James P. Bartlett, Ph. D., P. E.
Industrial & Manufacturing Engineering
North Dakota State University, Fargo ND 58105-5630
Twenty engineering technology senior design students effectively used web presentations to collaboratively conceptualize and specify the manufacturing systems of an Aero Manufacturing Learning factory. This paper presents how student web presentations enhanced this senior design experience. Key benefits included project management awareness, individual and team motivation, immediate and peer feedback, practiced concurrent engineering, living individual and team documentation for assessment, formal presentation practice, and group technical writing practice. The class completed two papers, two proposals, one business plan, and one poster.
A senior design course was planned to support faculty interests, minimize faculty effort, and give students experience in manufacturing engineering while integrating previous coursework. An additional goal was to increase the percentage of students completing all course requirements.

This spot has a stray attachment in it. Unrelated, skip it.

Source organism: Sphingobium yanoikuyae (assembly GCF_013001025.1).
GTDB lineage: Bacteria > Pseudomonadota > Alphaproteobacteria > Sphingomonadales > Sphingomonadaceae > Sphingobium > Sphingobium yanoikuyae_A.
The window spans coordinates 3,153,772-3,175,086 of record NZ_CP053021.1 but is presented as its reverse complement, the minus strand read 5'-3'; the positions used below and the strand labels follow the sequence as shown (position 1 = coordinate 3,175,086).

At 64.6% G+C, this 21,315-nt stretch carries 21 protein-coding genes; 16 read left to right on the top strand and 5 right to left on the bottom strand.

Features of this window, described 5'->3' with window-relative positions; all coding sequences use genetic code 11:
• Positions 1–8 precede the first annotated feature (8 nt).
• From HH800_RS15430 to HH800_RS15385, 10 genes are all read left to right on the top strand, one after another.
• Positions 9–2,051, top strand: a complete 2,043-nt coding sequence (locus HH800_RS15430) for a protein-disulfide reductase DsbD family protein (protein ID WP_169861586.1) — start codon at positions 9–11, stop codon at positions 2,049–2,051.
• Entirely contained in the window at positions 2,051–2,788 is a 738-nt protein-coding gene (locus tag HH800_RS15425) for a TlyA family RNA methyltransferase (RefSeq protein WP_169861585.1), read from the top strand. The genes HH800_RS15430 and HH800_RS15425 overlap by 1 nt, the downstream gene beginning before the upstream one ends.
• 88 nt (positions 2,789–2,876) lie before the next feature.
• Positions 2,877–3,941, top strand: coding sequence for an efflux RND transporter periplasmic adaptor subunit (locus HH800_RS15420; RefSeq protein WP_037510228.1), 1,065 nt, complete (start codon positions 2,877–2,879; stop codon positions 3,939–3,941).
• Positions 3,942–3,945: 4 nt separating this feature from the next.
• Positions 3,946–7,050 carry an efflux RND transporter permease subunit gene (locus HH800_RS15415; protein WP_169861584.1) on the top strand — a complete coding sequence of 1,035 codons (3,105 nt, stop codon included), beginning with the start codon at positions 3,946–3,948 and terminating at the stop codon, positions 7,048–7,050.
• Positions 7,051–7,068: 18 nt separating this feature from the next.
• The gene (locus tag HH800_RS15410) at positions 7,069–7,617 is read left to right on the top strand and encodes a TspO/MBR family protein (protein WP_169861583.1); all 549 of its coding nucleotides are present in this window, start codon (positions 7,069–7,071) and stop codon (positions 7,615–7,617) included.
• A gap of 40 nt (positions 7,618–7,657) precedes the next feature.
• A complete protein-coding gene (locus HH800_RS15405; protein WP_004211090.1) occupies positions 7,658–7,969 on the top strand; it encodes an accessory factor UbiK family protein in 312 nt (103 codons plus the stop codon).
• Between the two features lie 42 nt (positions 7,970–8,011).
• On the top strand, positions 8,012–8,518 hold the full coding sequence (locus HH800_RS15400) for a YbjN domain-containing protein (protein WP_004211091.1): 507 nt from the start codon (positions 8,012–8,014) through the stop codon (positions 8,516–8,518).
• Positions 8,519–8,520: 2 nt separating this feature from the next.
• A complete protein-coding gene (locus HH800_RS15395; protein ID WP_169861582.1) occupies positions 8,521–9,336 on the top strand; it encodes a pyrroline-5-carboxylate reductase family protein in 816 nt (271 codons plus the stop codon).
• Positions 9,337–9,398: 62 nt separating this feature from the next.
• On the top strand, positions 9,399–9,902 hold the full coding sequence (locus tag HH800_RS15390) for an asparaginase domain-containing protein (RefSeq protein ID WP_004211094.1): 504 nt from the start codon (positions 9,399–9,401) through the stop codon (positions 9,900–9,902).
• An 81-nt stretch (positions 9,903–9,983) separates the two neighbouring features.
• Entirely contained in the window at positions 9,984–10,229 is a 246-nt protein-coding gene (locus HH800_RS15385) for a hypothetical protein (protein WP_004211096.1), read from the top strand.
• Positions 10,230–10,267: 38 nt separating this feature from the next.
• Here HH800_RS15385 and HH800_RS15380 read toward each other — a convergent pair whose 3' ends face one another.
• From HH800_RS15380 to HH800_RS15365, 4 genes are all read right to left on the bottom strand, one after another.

Through six years experience with the North Dakota State University (NDSU) Aero Manufacturing Engineering Technology (AMET) program, it was noticed that the manufacturing base in the Red River Valley region was inadequate to demonstrate advanced and aircraft manufacturing engineering or supply significant related research. In 1994, as an effort to overcome this distance-to-action gap, the manufacturing of aircraft parts and fixtures began in the NDSU manufacturing laboratories. This effort was termed the NDSU Aero Manufacturing Learning Factory (AMLF) effort and is a profitable production facility synergistically linked to education and research programs.
This senior design project sprang from requests for a proposal and a business plan to formalize the AMLF. This was accomplished by dividing 20 senior design students into six teams with two levels of assignment as shown in Figure 1. Level one assignments resulted in a specific AMLF configuration. Level two assignments were based on the completion of level one as the next level of detail.